part of Emergency Medical Services week in New Jersey, 36 individuals
and organizations are being recognized for life-saving actions and
efforts to provide high-quality emergency medical services in the
state, Health and Senior Services Commissioner Clifton R. Lacy,
M.D. announced today.
James E. McGreevey has proclaimed May 19 - 25 as EMS Week in the
State. Awards were presented May 20th at the fourth annual EMS Awards
Program and Dinner sponsored by the Department of Health and Senior
Services Office of Emergency Medical Services, in conjunction with
the New Jersey Emergency Medical Services Advisory Council.
was a year of heroes and heroic actions. It is appropriate that
we honor New Jersey's outstanding citizens and organizations, and
thank them for their selfless service to help those in need,"
said Dr. Lacy. "Advances in emergency medical care have increased
the number of lives saved every year in New Jersey. We have many
dedicated New Jerseyans, from first responders to behind-the-scenes
administrators and educators, working to create the best possible
emergency medical services system for our state."
Citizen Star of Life Award was presented to Cathy Housman, a nurse
from South Amboy. When her neighbor suddenly collapsed, Ms. Housman
performed CPR until police arrived. Police then used a defibrillator
Ms. Housman had donated to the police department to save the man's
life. A defibrillator is a small device used to resuscitate victims
of sudden cardiac arrest.
Jersey Task Force One, the state's urban search and rescue team,
was given the EMS Star of Life Award for its work at Ground Zero
following the September 11 attacks. Memorial awards were also given
to four EMTs and paramedics who died in the line of duty on September
were given in a wide range of categories. They recognized Emergency
Medical Technicians, paramedics, first responders and dispatchers;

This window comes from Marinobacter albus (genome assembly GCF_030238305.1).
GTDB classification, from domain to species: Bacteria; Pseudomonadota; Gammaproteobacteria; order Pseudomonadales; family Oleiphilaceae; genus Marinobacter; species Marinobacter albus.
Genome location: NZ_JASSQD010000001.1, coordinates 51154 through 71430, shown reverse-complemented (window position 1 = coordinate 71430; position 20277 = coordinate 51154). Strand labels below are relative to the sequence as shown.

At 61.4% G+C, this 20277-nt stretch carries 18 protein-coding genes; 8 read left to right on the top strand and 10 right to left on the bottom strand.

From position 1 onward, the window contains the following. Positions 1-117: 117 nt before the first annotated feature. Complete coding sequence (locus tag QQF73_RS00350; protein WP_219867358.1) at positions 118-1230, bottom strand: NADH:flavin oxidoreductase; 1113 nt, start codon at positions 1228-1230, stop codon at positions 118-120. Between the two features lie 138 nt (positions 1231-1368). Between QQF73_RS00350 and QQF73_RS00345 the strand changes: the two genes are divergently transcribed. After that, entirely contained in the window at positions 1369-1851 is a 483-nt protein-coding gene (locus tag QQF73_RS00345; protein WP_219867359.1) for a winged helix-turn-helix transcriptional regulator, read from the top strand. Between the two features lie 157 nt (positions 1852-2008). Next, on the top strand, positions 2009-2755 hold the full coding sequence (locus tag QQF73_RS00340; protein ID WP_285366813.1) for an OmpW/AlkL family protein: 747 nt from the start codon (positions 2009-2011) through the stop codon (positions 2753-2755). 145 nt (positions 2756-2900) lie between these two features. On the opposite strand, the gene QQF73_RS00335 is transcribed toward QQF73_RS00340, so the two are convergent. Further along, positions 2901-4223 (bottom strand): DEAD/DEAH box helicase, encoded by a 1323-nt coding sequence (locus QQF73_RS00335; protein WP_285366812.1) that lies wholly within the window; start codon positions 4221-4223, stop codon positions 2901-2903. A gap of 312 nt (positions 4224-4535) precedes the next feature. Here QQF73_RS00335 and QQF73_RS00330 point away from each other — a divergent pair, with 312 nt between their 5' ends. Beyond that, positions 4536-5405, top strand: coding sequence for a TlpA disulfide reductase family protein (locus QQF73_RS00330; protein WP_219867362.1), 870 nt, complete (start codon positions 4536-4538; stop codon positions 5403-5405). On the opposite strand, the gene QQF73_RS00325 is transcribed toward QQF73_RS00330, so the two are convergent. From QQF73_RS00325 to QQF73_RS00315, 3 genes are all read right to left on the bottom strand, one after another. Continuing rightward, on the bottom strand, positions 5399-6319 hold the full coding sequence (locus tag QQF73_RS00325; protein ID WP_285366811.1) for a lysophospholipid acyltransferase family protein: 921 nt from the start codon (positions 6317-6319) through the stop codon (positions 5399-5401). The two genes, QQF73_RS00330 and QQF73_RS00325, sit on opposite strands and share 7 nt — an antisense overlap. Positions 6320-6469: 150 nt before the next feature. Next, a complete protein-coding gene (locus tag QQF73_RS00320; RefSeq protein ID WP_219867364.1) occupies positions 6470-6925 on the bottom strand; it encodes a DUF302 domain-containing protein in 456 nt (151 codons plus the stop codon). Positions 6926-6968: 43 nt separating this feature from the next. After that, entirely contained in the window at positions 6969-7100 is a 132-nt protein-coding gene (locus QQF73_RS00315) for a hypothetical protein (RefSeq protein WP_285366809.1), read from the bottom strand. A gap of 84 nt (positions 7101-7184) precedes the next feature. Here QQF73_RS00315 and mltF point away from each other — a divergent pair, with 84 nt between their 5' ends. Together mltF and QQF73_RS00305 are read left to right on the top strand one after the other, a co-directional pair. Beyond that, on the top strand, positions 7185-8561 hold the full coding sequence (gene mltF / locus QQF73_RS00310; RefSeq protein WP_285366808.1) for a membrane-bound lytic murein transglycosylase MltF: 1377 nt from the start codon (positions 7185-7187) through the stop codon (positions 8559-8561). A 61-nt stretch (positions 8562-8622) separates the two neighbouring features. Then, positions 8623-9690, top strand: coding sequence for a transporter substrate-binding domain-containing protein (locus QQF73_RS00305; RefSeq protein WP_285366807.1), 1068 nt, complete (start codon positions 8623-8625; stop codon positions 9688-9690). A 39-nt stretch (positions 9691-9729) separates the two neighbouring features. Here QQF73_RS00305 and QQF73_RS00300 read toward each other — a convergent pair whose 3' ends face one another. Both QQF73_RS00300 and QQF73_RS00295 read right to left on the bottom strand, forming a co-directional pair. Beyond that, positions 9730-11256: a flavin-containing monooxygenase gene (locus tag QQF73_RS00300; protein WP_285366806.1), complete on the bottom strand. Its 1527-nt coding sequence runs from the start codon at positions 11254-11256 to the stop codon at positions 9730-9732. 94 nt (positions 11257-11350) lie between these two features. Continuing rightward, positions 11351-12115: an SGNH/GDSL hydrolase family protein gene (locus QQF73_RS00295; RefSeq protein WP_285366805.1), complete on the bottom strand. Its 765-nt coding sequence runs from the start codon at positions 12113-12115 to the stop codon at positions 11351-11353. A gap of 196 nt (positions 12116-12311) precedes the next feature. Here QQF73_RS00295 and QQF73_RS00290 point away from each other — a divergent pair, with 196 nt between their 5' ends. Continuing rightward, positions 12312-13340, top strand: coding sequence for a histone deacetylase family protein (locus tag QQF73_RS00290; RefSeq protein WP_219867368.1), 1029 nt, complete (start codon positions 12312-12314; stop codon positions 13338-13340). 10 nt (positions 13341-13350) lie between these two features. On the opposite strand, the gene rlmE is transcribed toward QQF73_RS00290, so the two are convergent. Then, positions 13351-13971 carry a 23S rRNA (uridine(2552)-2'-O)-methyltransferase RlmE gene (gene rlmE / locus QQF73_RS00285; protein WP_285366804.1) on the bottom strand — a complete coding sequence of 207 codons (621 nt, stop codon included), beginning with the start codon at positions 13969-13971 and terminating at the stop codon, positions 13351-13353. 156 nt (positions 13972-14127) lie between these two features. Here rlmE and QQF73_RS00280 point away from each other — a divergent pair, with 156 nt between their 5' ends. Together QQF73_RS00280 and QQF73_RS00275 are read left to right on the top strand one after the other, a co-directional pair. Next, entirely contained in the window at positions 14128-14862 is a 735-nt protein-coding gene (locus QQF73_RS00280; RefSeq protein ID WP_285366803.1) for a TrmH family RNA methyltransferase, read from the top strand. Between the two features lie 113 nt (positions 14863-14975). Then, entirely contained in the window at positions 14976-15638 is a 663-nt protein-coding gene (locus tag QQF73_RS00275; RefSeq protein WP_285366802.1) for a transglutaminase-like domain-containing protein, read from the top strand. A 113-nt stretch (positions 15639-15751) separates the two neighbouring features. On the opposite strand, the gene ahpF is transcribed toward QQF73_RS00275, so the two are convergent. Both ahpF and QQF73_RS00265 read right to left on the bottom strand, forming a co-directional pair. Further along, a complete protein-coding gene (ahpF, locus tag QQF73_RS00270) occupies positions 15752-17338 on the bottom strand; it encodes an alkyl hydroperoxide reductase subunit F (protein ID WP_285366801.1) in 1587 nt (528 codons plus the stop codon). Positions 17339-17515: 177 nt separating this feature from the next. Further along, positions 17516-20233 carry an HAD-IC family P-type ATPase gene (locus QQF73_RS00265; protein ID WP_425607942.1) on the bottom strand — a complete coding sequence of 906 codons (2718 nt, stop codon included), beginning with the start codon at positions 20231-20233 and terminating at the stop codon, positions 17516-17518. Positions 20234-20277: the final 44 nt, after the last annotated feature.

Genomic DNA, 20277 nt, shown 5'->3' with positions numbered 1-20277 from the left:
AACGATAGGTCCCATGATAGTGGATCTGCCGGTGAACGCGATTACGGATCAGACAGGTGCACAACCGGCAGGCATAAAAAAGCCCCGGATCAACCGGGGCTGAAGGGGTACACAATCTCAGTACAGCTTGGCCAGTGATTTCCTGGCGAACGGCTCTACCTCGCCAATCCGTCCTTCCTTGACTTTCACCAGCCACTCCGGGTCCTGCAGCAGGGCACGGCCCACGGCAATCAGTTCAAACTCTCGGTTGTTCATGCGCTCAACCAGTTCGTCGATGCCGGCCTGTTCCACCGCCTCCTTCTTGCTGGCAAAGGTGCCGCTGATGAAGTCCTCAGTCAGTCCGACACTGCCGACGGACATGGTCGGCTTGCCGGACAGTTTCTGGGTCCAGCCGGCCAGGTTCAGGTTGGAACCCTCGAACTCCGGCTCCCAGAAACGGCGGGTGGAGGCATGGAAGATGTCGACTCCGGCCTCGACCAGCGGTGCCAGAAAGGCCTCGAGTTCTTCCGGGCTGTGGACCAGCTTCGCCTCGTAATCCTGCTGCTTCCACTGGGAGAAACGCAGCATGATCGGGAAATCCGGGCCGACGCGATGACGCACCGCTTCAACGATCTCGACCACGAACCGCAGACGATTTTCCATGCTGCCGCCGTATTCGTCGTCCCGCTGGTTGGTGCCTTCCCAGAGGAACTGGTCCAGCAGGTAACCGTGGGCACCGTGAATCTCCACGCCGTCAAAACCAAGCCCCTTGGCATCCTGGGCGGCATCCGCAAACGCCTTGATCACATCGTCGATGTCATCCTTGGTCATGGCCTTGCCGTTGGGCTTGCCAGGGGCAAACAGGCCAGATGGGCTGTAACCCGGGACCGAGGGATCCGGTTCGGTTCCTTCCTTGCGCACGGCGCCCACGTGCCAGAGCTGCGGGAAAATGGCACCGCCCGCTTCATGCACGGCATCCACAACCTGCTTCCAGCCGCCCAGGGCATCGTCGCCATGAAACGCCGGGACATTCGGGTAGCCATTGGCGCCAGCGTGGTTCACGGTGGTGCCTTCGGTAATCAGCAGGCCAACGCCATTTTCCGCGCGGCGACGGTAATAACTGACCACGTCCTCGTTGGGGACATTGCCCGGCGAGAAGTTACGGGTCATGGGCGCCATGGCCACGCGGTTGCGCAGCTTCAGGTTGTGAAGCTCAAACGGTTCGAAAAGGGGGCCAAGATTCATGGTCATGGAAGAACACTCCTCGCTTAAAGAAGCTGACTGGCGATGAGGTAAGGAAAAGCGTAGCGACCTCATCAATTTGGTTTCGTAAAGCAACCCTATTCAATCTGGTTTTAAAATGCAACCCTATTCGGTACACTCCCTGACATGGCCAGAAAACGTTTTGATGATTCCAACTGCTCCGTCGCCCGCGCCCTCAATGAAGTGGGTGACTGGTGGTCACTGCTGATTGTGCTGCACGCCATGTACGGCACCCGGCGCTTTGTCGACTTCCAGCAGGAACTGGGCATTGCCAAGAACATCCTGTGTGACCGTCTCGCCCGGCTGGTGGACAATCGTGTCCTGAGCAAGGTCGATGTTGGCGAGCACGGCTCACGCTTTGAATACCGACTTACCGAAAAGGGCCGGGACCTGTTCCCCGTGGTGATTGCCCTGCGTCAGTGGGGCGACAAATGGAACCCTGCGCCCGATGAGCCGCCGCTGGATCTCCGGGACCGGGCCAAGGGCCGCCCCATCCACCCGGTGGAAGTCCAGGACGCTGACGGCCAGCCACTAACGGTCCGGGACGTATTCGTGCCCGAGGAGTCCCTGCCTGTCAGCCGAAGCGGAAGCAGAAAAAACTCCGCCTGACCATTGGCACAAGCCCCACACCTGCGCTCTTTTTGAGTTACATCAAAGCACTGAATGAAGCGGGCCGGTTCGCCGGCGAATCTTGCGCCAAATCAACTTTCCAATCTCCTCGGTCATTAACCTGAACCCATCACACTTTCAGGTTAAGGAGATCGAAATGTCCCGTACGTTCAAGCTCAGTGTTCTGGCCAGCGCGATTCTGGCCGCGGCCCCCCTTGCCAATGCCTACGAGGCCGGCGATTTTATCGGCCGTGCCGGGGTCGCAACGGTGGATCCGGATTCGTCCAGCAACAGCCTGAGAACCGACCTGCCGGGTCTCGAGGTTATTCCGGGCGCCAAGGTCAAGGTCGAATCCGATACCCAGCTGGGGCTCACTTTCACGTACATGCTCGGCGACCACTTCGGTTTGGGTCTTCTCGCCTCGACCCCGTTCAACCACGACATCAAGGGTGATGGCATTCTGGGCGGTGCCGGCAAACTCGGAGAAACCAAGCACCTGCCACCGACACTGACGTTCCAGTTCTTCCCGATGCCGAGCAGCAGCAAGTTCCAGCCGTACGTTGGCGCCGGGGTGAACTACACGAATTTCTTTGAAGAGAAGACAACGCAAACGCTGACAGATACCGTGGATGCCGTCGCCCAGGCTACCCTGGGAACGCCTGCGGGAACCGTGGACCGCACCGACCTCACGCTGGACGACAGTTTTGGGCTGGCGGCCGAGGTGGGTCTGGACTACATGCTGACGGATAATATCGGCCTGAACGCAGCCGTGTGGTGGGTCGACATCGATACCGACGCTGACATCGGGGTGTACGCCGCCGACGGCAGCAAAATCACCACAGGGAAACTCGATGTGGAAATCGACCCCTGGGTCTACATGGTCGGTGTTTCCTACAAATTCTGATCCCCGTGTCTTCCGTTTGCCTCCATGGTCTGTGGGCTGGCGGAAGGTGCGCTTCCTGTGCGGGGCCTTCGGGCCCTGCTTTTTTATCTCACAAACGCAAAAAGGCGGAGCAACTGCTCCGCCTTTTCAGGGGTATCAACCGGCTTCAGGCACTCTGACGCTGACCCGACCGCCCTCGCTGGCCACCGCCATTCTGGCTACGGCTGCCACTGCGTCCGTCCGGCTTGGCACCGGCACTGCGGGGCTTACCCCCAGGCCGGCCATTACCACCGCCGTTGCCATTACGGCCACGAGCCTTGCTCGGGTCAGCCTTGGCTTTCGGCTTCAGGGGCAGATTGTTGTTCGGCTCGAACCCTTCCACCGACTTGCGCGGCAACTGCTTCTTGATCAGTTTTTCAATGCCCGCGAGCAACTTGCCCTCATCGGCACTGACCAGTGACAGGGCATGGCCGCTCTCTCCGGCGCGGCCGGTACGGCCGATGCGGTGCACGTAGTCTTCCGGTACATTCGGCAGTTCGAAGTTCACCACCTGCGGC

entire EMS services, including volunteer, privately owned and municipal
services; EMS medical directors, administrators and educators; and
private citizens who performed lifesaving acts.
young people also received the Youth Star of Life Award, which is
given to young people whose quick thinking and fast action helped
save a life.
year, more than three million New Jersey residents and visitors
require emergency medical care for traumatic injuries, poisonings,
heart attacks and other medical emergencies. Trained caregivers,
from paramedics and EMTs on the scene to physicians and nurses in
the hospitals, are called on daily to respond to these emergencies.
life support services in New Jersey are provided by an estimated
500 to 600 volunteer ambulance squads and about 200 licensed ambulance
services, with paramedics delivering advanced life support operating
out of 30 mobile intensive care units statewide. There are more
than 22,000 licensed EMTs and about 1,600 certified paramedics in
The Department's Office of Emergency Medical Services is charged
with creating comprehensive, coordinated, statewide emergency medical
services system to provide the highest quality of care to all New
Jerseyans. The Office oversees the education of all EMS personnel;
licenses and monitors non-volunteer basic life support services,
advanced life support programs and the vehicles in both programs;
oversees the state's trauma system; monitors and coordinates the
air medical helicopter program; directs the EMS for Children program;
and develops new EMS initiatives.
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of EMS Award recipients, by category.